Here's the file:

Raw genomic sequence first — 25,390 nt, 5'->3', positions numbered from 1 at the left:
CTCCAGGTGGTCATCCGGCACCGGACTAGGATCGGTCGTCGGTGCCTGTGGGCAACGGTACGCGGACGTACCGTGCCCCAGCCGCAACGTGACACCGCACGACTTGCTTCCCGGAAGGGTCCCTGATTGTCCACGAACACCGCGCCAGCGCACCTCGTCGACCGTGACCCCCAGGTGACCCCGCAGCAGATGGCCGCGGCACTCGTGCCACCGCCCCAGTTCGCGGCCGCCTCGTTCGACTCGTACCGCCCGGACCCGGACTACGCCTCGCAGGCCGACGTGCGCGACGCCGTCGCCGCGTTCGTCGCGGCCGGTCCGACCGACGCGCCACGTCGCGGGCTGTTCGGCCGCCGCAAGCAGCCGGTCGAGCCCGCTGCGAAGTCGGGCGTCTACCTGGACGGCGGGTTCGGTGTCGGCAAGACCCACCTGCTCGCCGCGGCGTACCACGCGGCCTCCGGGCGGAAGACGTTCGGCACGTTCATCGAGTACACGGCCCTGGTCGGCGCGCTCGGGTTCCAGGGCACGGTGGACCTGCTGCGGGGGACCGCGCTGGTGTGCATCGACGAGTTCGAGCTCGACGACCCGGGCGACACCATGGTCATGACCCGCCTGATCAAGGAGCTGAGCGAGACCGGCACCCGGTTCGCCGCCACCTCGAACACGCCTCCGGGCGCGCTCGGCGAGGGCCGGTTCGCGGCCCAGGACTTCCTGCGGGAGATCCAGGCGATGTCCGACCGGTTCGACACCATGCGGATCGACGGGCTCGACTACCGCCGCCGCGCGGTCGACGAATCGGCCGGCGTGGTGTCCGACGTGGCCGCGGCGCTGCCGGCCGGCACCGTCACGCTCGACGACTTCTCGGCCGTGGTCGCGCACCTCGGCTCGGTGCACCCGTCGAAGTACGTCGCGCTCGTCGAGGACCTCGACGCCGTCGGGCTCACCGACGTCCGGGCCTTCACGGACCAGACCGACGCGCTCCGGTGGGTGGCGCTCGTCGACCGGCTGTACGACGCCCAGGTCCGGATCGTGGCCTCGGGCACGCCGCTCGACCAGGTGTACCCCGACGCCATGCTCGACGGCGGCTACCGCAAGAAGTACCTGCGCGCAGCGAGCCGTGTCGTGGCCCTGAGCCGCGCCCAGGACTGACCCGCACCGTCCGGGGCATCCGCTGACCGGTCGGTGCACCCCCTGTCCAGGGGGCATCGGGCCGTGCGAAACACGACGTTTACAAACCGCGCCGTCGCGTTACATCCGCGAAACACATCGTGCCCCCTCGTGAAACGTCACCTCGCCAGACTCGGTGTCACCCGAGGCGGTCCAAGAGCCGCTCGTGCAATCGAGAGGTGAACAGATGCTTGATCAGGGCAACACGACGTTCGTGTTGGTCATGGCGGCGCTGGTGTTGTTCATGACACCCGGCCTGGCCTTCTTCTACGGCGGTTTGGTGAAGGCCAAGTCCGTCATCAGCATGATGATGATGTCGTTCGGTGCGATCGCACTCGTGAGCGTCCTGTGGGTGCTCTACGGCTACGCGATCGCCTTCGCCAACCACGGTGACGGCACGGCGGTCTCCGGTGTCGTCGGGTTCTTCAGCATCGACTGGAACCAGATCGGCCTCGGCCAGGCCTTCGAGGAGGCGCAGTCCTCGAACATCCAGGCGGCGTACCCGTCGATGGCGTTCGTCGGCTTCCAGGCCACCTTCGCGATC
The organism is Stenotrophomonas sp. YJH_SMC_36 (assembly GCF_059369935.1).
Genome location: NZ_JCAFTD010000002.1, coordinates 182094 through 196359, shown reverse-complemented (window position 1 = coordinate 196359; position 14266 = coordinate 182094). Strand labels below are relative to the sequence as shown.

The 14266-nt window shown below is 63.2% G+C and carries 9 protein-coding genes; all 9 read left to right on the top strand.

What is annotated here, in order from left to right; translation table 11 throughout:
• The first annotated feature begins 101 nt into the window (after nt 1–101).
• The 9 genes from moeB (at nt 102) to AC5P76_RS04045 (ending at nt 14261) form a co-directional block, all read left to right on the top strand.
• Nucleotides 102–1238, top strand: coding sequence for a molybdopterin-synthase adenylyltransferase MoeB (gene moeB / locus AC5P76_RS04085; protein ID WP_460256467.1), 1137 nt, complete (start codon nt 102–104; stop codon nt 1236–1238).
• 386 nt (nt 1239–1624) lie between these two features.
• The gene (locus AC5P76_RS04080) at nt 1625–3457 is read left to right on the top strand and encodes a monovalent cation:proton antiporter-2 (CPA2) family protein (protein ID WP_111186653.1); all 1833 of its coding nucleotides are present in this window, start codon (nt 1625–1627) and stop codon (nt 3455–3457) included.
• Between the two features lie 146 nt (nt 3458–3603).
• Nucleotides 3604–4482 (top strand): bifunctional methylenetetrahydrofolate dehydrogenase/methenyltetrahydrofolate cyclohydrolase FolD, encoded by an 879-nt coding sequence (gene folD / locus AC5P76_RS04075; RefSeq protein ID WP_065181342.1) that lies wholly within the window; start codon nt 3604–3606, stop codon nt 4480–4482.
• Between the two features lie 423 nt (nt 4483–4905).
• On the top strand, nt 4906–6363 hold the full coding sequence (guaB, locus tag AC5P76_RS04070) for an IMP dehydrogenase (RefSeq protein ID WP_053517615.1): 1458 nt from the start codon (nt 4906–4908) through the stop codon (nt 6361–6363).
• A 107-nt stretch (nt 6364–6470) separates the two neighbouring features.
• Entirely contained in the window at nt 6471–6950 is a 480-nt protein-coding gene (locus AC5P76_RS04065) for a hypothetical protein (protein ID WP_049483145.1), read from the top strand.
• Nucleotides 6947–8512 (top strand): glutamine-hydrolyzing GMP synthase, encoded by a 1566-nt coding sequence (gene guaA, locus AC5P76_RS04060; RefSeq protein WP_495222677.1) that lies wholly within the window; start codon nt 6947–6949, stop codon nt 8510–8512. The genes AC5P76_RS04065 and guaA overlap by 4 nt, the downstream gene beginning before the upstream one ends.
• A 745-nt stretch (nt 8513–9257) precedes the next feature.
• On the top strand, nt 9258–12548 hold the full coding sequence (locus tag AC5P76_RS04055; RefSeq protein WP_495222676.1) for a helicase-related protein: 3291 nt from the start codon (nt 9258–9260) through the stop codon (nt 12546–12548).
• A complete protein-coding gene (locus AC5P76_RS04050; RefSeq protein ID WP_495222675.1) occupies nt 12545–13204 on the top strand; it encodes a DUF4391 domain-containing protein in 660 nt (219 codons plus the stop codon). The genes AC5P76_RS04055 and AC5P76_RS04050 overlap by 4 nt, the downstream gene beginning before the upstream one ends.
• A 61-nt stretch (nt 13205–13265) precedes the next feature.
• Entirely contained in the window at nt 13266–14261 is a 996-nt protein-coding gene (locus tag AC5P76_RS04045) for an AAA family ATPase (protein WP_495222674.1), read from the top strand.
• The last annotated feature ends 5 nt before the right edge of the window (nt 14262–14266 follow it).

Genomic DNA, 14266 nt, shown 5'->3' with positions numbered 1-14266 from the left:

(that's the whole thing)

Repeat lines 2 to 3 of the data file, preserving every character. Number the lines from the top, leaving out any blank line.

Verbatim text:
CTCCAGGTGGTCATCCGGCACCGGACTAGGATCGGTCGTCGGTGCCTGTGGGCAACGGTACGCGGACGTACCGTGCCCCAGCCGCAACGTGACACCGCACGACTTGCTTCCCGGAAGGGTCCCTGATTGTCCACGAACACCGCGCCAGCGCACCTCGTCGACCGTGACCCCCAGGTGACCCCGCAGCAGATGGCCGCGGCACTCGTGCCACCGCCCCAGTTCGCGGCCGCCTCGTTCGACTCGTACCGCCCGGACCCGGACTACGCCTCGCAGGCCGACGTGCGCGACGCCGTCGCCGCGTTCGTCGCGGCCGGTCCGACCGACGCGCCACGTCGCGGGCTGTTCGGCCGCCGCAAGCAGCCGGTCGAGCCCGCTGCGAAGTCGGGCGTCTACCTGGACGGCGGGTTCGGTGTCGGCAAGACCCACCTGCTCGCCGCGGCGTACCACGCGGCCTCCGGGCGGAAGACGTTCGGCACGTTCATCGAGTACACGGCCCTGGTCGGCGCGCTCGGGTTCCAGGGCACGGTGGACCTGCTGCGGGGGACCGCGCTGGTGTGCATCGACGAGTTCGAGCTCGACGACCCGGGCGACACCATGGTCATGACCCGCCTGATCAAGGAGCTGAGCGAGACCGGCACCCGGTTCGCCGCCACCTCGAACACGCCTCCGGGCGCGCTCGGCGAGGGCCGGTTCGCGGCCCAGGACTTCCTGCGGGAGATCCAGGCGATGTCCGACCGGTTCGACACCATGCGGATCGACGGGCTCGACTACCGCCGCCGCGCGGTCGACGAATCGGCCGGCGTGGTGTCCGACGTGGCCGCGGCGCTGCCGGCCGGCACCGTCACGCTCGACGACTTCTCGGCCGTGGTCGCGCACCTCGGCTCGGTGCACCCGTCGAAGTACGTCGCGCTCGTCGAGGACCTCGACGCCGTCGGGCTCACCGACGTCCGGGCCTTCACGGACCAGACCGACGCGCTCCGGTGGGTGGCGCTCGTCGACCGGCTGTACGACGCCCAGGTCCGGATCGTGGCCTCGGGCACGCCGCTCGACCAGGTGTACCCCGACGCCATGCTCGACGGCGGCTACCGCAAGAAGTACCTGCGCGCAGCGAGCCGTGTCGTGGCCCTGAGCCGCGCCCAGGACTGACCCGCACCGTCCGGGGCATCCGCTGACCGGTCGGTGCACCCCCTGTCCAGGGGGCATCGGGCCGTGCGAAACACGACGTTTACAAACCGCGCCGTCGCGTTACATCCGCGAAACACATCGTGCCCCCTCGTGAAACGTCACCTCGCCAGACTCGGTGTCACCCGAGGCGGTCCAAGAGCCGCTCGTGCAATCGAGAGGTGAACAGATGCTTGATCAGGGCAACACGACGTTCGTGTTGGTCATGGCGGCGCTGGTGTTGTTCATGACACCCGGCCTGGCCTTCTTCTACGGCGGTTTGGTGAAGGCCAAGTCCGTCATCAGCATGATGATGATGTCGTTCGGTGCGATCGCACTCGTGAGCGTCCTGTGGGTGCTCTACGGCTACGCGATCGCCTTCGCCAACCACGGTGACGGCACGGCGGTCTCCGGTGTCGTCGGGTTCTTCAGCATCGACTGGAACCAGATCGGCCTCGGCCAGGCCTTCGAGGAGGCGCAGTCCTCGAACATCCAGGCGGCGTACCCGTCGATGGCGTTCGTCGGCTTCCAGGCCACCTTCGCGATC
The organism is Stenotrophomonas sp. YJH_SMC_36 (assembly GCF_059369935.1).